At the end of the summer of 431 BC, following the first campaign of the Peloponnesian War between Sparta and Athens, Pericles was deputed to deliver the Funeral Oration over the fallen Athenians. We shall never know precisely what Pericles said, but it is thanks to the historian Thucydides (460-398 BC) that we can read an imaginative re-creation of the Oration in his History (Book II, xxxv-xlvi). This Oration, besides being a eulogy to the dead, is also an impassioned and eloquent paean to Athenian democracy and all that it stood for.
It was just a year earlier, in 432 BC, that the Partenon, the magnificent temple of the goddess Athena on the Acropolis, was completed under the supervision of the architect and sculptor Pheidias. Its decoration included a frieze -a long series of relief sculptures- that represented the procession of the festival known as the Panathenaea. [...]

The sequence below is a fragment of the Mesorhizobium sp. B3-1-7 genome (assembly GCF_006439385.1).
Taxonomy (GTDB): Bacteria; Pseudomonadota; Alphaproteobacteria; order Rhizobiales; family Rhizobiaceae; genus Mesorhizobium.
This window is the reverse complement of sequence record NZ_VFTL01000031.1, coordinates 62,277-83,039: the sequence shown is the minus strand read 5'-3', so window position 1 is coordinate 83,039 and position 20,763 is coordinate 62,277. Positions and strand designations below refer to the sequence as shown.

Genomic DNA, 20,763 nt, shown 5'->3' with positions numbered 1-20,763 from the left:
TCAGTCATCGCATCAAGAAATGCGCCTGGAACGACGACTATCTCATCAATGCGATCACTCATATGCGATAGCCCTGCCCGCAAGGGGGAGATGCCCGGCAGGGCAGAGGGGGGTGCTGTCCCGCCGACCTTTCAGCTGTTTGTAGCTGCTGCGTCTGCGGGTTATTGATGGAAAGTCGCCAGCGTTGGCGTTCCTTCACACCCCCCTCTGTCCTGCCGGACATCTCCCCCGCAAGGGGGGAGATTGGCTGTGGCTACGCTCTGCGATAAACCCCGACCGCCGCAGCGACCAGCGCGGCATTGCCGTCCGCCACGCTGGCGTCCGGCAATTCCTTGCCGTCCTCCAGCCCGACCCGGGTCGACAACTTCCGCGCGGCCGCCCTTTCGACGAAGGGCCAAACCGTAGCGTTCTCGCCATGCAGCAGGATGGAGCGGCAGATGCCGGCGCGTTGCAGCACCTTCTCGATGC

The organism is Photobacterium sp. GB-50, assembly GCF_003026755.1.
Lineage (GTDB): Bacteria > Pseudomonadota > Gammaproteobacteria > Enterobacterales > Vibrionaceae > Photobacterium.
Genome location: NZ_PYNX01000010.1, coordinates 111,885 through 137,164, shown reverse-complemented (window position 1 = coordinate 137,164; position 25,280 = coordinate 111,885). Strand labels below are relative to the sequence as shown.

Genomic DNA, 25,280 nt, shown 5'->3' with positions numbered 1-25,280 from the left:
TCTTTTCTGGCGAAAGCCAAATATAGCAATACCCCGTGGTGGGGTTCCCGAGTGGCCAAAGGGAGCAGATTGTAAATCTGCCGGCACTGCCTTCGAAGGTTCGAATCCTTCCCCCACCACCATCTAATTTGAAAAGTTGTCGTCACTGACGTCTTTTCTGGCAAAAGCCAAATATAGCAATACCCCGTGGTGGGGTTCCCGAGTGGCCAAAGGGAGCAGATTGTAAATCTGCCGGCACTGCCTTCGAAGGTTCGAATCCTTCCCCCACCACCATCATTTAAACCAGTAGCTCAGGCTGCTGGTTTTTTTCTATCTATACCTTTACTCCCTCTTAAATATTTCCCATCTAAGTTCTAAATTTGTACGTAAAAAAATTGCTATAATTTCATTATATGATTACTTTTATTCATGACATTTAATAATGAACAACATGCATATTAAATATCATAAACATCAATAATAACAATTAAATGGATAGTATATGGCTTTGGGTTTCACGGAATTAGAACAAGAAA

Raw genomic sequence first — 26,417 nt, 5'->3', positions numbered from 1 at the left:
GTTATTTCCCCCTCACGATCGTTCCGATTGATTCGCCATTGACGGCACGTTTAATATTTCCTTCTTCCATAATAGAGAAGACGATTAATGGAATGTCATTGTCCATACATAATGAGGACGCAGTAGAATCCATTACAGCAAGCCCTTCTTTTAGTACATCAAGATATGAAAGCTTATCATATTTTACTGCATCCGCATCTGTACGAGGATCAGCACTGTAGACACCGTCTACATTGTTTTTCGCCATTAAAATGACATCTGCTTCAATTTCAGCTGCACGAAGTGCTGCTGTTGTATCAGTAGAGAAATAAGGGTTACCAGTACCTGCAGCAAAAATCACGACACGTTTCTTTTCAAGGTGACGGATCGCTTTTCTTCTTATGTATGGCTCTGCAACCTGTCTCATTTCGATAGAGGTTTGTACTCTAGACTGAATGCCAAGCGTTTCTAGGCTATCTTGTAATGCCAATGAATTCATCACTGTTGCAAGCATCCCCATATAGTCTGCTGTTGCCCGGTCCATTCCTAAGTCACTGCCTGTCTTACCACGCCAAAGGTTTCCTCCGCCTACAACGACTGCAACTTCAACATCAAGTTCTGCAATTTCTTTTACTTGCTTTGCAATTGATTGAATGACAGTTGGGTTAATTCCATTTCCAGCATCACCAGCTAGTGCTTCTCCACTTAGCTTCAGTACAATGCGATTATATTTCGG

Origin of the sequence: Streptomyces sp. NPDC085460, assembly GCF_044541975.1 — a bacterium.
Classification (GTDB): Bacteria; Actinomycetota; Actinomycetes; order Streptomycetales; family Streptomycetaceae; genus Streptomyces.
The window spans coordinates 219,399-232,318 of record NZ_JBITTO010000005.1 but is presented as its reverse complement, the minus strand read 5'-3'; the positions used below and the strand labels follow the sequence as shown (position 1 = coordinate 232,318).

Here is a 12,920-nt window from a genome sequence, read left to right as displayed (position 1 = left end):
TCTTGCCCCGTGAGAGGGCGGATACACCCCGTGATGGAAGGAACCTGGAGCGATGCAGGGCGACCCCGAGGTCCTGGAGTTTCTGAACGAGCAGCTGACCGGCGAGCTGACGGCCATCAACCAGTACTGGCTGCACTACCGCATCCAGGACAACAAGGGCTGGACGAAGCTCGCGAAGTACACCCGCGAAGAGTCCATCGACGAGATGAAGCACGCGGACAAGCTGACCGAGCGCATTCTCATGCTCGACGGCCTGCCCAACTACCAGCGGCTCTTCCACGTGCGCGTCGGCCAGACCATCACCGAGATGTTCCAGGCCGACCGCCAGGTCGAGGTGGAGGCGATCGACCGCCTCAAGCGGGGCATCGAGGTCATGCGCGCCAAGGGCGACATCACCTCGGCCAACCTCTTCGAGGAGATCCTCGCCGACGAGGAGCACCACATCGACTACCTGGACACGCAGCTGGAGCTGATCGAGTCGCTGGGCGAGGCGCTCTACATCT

The Hellenic Parliament has decided to present Thucydides' literary monument and Pheidias' supreme creation of the plastic arts -two testimonies to the extraordinary achievement that was ancient Democracy- in parallel form in the present volume. It is hoped that they serve to remind people of the roots and the fine qualities of a political system that we should not only acknowledge and pay homage to, but also, day by day, on a personal and on a collective level, endeavour to maintain and transform into a constantly strengthening reality.
(Apostolos Chr. Kaklamanis, from the preface of the book)